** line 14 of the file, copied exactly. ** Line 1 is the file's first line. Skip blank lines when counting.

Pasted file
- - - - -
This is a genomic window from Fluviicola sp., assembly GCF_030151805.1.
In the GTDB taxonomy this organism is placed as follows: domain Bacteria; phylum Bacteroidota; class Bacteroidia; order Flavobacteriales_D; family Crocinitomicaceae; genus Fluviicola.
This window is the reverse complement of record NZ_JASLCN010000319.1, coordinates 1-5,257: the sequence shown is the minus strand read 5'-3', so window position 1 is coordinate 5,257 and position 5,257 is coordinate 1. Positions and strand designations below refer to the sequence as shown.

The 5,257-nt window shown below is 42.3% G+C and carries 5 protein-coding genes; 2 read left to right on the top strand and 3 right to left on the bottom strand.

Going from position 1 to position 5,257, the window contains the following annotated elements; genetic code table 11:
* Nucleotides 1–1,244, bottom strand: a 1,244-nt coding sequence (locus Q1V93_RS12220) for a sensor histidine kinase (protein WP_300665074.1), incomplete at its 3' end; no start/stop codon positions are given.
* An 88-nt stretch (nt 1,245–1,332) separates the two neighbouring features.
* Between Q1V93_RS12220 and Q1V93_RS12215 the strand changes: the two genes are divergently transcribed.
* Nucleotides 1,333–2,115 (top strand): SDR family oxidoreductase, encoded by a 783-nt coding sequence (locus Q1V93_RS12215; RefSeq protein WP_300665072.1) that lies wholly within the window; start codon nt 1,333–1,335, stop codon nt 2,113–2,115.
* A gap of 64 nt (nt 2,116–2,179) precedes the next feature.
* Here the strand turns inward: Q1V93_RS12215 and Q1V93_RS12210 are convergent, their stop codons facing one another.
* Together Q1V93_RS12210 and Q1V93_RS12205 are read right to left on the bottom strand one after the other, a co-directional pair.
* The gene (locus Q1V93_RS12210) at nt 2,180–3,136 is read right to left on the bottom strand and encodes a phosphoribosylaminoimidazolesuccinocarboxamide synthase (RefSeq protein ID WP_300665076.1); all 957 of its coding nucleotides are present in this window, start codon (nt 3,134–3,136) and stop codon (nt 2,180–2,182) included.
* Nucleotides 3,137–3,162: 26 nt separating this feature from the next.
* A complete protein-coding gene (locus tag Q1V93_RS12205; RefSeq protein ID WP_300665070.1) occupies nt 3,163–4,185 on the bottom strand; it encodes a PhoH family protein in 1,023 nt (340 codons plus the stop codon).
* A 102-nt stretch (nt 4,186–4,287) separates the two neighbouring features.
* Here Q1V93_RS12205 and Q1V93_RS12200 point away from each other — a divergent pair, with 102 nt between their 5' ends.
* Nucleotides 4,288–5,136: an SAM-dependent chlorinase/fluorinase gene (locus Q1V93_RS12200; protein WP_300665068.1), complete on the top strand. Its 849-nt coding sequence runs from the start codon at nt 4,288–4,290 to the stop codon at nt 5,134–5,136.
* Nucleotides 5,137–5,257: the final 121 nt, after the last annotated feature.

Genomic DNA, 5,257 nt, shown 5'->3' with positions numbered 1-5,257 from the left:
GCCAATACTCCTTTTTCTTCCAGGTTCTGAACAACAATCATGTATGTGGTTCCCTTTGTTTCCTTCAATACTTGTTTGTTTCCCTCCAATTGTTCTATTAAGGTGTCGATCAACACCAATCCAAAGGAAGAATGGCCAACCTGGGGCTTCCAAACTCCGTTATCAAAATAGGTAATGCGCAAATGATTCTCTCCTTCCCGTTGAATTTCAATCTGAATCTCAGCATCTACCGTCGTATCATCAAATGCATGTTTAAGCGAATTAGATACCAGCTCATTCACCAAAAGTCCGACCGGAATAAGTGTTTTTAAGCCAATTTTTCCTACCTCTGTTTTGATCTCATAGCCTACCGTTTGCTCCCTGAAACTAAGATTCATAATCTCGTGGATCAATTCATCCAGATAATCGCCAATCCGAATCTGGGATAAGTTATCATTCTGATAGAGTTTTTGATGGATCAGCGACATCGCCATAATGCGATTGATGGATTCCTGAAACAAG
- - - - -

* Nucleotides 3,137–3,162: 26 nt separating this feature from the next.